American war films varied. Some like Battle Cry, The Caine Mutiny or Attack! were excellent but many were just chauvinist melodramas. One of the greatest war films of all time was turned down by most studios and had to be financed by Kirk Douglas and Burt Lancaster, Paths of Glory directed by Stanley Kubrick, which was the supporting film for a gangster movie at the Empire; the execution sequence held me breathless in my seat.

I enjoyed American crime films, particularly those based on fact such as Baby Face Nelson, starring Mickey Rooney and Rod Steiger as Al Capone. A series of short films about notorious British murders narrated by a lugubrious Edgar Lustgarten interested me particularly, but British crime films were not really memorable. I only remember The Blue Lamp and Gideon’s Day. I thought The Lady Killers was silly though everyone raved about it because it had Alec Guinness and Peter Sellers in it. I must confess I found the famous Ealing comedies tedious and only mildly funny. The American comedies with Huntz Hall and the Bowery Boys and Ma and Pa Kettle were far more amusing; a Ma and Pa Kettle film in which farm animals got drunk on moonshine mash had the audience howling with laughter.

Great American films were made in spite of people like Sam Goldwyn and Louis B Meyer, by renegades like John Huston. I saw both The African Queen and Moby Dick at The Regent. American musicals and comedies with stars like Doris Day were very popular. Seven Brides for Seven Brothers, Oklahoma and South Pacific had large queues when they opened. Women went to musicals, usually in pairs or groups to avoid harassment or with a husband or boyfriend.

British war films varied but were somewhat bland. The officers were usually the heroes and the other ranks were comic Cockneys (Brian Kerr or Sidney James) or faithful Scotchmen (Gordon Jackson). These films all seemed to have the same stars: Richard Todd, Anthony Steele, Dirk Bogarde, John Mills, Kenneth More, Donald Sinden, John Gregson and Brian Philips. Nasty Germans were often played by Anton Diffring, an Australian actor. I enjoyed Dunkirk, Battle of the River Plate and The Malta Story. The stories about prison camps like Stalag 17, The Wooden Horse and The Colditz Story were good. Although the special effects in The Dam Busters were dire, the film was hugely popular at my school and prompted several of my friends to join the RAF. Someone said ‘bloody’ in the film, which was the first time I recall swearing on the cinema screen. The propensity of film-makers to put American actors in the main roles in some war films caused offence among veterans. Ever since the notorious Objective Burma in 1944, an American actor in a British war film prompted outrage from ex-servicemen, particular Alan Ladd in The Red Beret. It was usually young men who watched war films. Veterans I knew referred to them as ‘Yank rubbish’ and avoided war films as they had seen “enough of that bloody stuff” in reality. Old blokes seemed to have anti-Americanism left over from the War. No one had a bad word to say about The Cruel Sea, though, which had me rigid in my seat at the age of 12. I had read the book before I saw the film and both were gripping; I think it is the greatest British war film.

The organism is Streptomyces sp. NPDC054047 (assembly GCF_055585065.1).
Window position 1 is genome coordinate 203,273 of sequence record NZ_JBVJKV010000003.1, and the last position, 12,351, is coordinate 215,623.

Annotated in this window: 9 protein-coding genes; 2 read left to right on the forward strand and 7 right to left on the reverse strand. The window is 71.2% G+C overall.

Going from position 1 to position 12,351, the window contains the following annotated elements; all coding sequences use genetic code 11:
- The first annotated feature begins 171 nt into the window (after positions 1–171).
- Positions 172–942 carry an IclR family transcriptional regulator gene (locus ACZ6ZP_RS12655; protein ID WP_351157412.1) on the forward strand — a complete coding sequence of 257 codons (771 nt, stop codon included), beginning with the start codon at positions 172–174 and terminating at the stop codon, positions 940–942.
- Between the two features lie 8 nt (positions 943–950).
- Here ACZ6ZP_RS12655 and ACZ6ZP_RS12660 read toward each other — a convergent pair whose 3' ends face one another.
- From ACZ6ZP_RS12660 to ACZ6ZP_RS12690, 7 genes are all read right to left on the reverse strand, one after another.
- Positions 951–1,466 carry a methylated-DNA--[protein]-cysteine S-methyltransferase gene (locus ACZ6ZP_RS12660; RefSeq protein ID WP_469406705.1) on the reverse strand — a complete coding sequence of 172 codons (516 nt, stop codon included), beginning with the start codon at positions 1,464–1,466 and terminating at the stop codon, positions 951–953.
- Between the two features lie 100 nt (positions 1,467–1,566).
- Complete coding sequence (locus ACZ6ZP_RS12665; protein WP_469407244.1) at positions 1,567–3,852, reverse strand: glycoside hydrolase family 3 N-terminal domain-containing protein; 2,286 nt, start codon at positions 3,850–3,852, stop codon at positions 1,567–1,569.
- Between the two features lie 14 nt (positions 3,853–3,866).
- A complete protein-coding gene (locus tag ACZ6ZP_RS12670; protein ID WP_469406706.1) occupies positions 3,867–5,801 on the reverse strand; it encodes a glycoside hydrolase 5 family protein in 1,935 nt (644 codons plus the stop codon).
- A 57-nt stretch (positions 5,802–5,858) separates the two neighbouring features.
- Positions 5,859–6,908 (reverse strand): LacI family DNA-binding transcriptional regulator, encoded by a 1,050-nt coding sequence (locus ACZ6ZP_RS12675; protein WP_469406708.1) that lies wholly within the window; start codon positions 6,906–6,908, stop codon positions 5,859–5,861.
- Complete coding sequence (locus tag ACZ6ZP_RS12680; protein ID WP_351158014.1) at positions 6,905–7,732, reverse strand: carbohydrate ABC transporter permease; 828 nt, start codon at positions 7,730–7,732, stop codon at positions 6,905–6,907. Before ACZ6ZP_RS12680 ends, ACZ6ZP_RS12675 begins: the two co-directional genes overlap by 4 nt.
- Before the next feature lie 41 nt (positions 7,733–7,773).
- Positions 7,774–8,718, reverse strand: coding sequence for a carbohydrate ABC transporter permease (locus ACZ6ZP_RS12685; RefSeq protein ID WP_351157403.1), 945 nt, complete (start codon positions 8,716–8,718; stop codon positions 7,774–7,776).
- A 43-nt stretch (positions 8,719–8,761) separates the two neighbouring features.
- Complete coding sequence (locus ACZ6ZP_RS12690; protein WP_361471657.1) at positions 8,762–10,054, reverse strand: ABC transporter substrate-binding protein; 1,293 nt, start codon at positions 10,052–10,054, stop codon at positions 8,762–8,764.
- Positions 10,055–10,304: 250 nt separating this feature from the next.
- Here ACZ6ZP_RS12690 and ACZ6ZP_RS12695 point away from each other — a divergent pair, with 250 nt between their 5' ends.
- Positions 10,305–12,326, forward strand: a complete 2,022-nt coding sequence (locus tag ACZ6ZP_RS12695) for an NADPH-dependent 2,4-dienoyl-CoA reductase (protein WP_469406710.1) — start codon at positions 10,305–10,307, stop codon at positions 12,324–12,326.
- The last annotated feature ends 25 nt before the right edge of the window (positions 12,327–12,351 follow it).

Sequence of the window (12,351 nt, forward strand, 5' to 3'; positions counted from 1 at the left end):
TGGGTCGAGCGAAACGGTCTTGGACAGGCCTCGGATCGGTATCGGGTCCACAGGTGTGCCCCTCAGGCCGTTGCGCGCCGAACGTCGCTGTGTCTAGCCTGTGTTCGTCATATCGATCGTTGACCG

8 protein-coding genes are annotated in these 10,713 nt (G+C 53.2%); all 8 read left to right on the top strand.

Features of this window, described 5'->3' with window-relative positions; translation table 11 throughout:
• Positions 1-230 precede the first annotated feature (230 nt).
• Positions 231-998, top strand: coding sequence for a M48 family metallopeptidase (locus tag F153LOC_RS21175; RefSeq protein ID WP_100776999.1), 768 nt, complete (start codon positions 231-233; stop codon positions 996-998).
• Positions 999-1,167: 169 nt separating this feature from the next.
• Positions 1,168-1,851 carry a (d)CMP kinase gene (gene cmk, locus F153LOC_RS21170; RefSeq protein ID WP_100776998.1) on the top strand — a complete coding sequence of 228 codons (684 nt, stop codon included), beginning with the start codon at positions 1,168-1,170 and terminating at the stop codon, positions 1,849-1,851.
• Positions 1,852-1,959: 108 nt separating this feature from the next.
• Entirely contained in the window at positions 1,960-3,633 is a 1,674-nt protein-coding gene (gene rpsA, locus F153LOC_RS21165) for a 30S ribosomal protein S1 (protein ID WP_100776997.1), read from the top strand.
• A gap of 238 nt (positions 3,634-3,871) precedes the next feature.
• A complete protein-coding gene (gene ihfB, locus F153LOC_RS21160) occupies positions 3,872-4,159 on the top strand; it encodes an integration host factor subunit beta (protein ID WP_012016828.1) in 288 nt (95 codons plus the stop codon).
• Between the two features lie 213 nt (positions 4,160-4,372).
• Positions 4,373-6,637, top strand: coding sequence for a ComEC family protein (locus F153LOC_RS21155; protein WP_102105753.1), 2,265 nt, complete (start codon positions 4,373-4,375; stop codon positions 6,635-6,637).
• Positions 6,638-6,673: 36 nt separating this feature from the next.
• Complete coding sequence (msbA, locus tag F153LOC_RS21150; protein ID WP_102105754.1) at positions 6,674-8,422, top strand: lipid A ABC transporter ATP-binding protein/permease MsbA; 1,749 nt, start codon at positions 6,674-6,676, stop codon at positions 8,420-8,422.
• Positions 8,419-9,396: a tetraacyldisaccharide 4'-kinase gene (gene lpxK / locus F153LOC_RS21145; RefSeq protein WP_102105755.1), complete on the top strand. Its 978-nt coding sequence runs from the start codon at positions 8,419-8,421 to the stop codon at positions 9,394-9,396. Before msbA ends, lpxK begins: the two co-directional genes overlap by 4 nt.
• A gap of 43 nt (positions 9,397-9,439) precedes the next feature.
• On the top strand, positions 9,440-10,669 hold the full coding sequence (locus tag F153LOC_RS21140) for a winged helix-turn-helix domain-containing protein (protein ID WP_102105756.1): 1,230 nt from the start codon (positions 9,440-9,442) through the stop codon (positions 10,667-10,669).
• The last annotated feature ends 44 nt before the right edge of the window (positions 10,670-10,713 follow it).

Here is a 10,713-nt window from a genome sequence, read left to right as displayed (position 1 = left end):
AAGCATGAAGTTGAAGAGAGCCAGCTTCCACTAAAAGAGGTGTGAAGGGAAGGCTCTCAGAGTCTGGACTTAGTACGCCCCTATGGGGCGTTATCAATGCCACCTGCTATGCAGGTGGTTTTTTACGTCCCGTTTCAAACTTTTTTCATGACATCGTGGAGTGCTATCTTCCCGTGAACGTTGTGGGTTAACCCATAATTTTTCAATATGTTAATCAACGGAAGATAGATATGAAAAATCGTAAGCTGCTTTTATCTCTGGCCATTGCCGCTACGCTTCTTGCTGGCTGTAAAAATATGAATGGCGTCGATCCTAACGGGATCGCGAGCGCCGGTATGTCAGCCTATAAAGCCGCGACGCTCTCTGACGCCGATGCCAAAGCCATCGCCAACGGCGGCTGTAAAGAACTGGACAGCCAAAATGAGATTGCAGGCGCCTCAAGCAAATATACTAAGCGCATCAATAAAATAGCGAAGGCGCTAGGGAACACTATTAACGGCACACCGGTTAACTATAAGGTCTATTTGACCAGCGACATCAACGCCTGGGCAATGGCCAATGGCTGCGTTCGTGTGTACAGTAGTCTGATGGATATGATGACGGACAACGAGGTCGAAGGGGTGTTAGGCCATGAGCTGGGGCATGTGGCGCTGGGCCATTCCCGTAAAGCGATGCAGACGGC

A film about the RAF placing a bombing range in a bird sanctuary was made at Hickling in the 1950s. It was called Conflict of Wings, starring John Gregson. The heroine, Muriel Pavlow, was supposed to be a Norfolk country girl but she spoke with cut glass tones like most Rank starlets. Only comic characters spoke with regional accents. It was a rather pointless film but featured The Pleasure Boat pub at Hickling which was kept by my grandfather before the First World War.

The Royal Aquarium

The Royal Aquarium

By the mid-1950s fewer people were going to the pictures. To attract dwindling audiences into the cinema, CinemaScope was invented. The first CinemaScope film, The Robe, was shown at the Royal Aquarium on the Yarmouth sea front. It was a large building and did indeed have a large fish tank in the foyer, a reminder of the fact that it had originally been an aquarium when it was built in the 19th century. It put on live shows in the summer for the visitors, as did the Regal and the Windmill. The Robe was followed up by Demetrius and the Gladiators, and then The Regent and The Regal got big screens. The Regent showed some 3D films including The Charge at Feather River, in which the audiences ducked when an Indian threw a tomahawk straight at the camera, and House of Wax, which was an X so I couldn’t see it as I vaguely remember this was one of the few occasions that The Regent refused me admission. 3D film was not a success. Epics and blockbusters continued throughout the ’50s with films like El Cid, Land of Pharaohs, Ben Hur and The Ten Commandments, all with casts of thousands. Epics slowed down when Cleopatra, which had cost a fortune, bombed at the cinema. I saw it at The Regal; Elizabeth Taylor had scars from a recent operation.